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Creating Row-Filtering Permissions Tutorial

This document is intended for DBAs, developers, data stewards, and data architects who need to understand how ABAC works in ODAS.

Introduction

This feature will enable you to more efficiently create and manage row-level access policies. This will help you and your organizations to better secure access within their organizations while still having the flexibility to customize them based on unique restraints and user attributes.

Creating Access Conditions with Row Filtering

  • select the role or database you would like to create the policy for and open the policy builder. When creating a new access condition select the option "Restrict access with row filtering" from the drop-down menu. This will instruct you to create your first condition.

The condition will prompt you to select from three types: (1) column, (2) user attribute, and (3) custom expression. Selecting column or user attribute as type will have similar operators pertaining to each use case whereas selecting custom expression will enable you to write a custom SQL expression for a very complex use case.

Column Operators

  • is equal to: This expression performs an exact string match and restricts access where the column equals a specific value

  • is not equal to: This expression functions similarly to is equal to but is the negative version

  • contains: This expression performs a wildcard string match on the specific value and is not case sensitive

  • does not contain: This expression functions similarly to contains but is the negative version

  • matches user attribute: This expression does a set match so instead of matching one specific value it allows a user attribute to have multiple values. For example, if a person's user attribute values were France, Germany, this expression would give access to columns matching both values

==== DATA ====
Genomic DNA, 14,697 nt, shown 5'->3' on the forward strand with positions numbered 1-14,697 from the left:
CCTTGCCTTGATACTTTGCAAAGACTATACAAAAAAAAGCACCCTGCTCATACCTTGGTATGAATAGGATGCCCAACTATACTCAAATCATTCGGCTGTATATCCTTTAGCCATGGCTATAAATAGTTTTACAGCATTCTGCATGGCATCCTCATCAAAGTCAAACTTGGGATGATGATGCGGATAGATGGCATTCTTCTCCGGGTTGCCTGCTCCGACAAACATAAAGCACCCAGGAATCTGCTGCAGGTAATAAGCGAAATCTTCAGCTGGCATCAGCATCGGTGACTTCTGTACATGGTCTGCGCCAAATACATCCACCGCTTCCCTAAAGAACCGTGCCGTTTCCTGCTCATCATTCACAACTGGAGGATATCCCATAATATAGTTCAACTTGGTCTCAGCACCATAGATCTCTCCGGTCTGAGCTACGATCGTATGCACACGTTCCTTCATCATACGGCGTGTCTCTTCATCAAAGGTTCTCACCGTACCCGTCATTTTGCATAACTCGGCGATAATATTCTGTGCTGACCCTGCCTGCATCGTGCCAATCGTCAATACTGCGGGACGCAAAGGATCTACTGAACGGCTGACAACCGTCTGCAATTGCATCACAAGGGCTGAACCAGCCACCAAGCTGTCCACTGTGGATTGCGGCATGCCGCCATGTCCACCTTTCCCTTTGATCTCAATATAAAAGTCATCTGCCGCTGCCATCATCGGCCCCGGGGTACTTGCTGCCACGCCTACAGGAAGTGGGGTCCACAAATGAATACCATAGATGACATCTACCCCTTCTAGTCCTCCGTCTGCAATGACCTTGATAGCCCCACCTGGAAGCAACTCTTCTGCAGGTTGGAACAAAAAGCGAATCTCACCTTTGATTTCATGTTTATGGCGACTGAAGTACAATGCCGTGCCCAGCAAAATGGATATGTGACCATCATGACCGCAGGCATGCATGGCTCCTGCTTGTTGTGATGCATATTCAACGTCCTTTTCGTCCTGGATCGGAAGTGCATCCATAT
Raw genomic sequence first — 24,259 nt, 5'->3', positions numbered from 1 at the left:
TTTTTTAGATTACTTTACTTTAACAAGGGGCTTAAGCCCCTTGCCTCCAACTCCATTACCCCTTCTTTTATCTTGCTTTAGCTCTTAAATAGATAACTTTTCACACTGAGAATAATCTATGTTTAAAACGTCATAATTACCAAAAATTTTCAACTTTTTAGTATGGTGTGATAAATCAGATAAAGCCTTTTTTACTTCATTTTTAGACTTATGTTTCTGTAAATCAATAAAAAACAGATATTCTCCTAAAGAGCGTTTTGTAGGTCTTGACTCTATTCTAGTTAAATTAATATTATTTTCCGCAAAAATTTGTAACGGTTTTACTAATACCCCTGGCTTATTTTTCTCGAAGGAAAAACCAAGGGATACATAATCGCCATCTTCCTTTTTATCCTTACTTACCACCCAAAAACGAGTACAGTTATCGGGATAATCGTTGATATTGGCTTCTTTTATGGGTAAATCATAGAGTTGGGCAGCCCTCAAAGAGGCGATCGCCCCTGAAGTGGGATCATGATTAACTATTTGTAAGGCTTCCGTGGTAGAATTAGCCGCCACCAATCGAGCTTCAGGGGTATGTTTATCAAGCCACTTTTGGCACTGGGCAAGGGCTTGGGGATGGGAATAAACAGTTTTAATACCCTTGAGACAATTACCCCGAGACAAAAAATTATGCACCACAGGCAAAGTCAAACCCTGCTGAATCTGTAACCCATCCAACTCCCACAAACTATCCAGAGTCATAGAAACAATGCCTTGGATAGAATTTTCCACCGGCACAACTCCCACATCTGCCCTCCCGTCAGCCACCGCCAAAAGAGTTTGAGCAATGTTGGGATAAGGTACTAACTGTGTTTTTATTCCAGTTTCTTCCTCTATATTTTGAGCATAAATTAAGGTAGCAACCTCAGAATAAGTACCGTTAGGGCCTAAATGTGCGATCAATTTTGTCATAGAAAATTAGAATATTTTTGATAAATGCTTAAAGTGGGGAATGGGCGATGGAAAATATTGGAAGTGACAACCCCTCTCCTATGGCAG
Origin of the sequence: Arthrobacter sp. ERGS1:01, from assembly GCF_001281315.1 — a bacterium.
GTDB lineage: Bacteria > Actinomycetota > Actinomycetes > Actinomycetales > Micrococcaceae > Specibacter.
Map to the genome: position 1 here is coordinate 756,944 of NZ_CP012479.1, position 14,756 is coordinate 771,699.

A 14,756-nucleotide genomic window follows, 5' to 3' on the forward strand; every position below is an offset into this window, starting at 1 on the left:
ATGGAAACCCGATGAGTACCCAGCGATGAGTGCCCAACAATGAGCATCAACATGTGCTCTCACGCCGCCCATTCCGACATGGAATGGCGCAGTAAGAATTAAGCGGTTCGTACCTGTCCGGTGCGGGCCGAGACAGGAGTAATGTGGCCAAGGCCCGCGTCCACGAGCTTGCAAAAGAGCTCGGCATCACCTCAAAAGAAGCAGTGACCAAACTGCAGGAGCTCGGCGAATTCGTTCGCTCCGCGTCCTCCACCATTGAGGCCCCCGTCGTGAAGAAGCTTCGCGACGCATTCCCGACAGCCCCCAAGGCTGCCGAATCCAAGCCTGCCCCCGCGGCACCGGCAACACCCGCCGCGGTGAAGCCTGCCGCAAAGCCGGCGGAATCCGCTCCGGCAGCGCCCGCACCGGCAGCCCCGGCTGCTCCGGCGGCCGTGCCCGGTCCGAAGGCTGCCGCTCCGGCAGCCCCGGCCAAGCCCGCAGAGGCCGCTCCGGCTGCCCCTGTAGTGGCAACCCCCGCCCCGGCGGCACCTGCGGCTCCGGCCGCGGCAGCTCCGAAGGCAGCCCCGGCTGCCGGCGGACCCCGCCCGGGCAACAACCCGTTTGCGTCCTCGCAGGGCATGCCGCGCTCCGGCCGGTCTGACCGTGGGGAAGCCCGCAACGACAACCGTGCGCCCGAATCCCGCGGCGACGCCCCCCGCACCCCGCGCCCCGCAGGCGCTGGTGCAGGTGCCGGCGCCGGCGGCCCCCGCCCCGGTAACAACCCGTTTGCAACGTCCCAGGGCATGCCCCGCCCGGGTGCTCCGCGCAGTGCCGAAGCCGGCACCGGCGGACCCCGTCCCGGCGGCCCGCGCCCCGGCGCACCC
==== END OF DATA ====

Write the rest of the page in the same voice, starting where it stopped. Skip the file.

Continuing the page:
• does not match user attribute: This expression functions similarly to matches user attribute but is the negative version

  • is equal to user attribute: This expression performs an exact string match and restricts access where the column equals the user attribute value.

  • is not equal to user attribute: This expression functions similarly to is equal to user attribute but is the negative version

User Attribute Operators

  • is equal to: This expression performs an exact string match and grants access to rows in a table where the user attribute equals a specific value. If you create a permission on a table where a user attribute territory is equal to 'EMEA' then only users with this value will view the rows in the table.

  • is not equal to: This expression functions similarly to is equal to but is the negative version

  • contains: This expression performs a wildcard string match on the specific value and is not case sensitive. If you create a permission on a table where a user attribute territory contains 'EMEA' then only users with this value will view the rows in the table.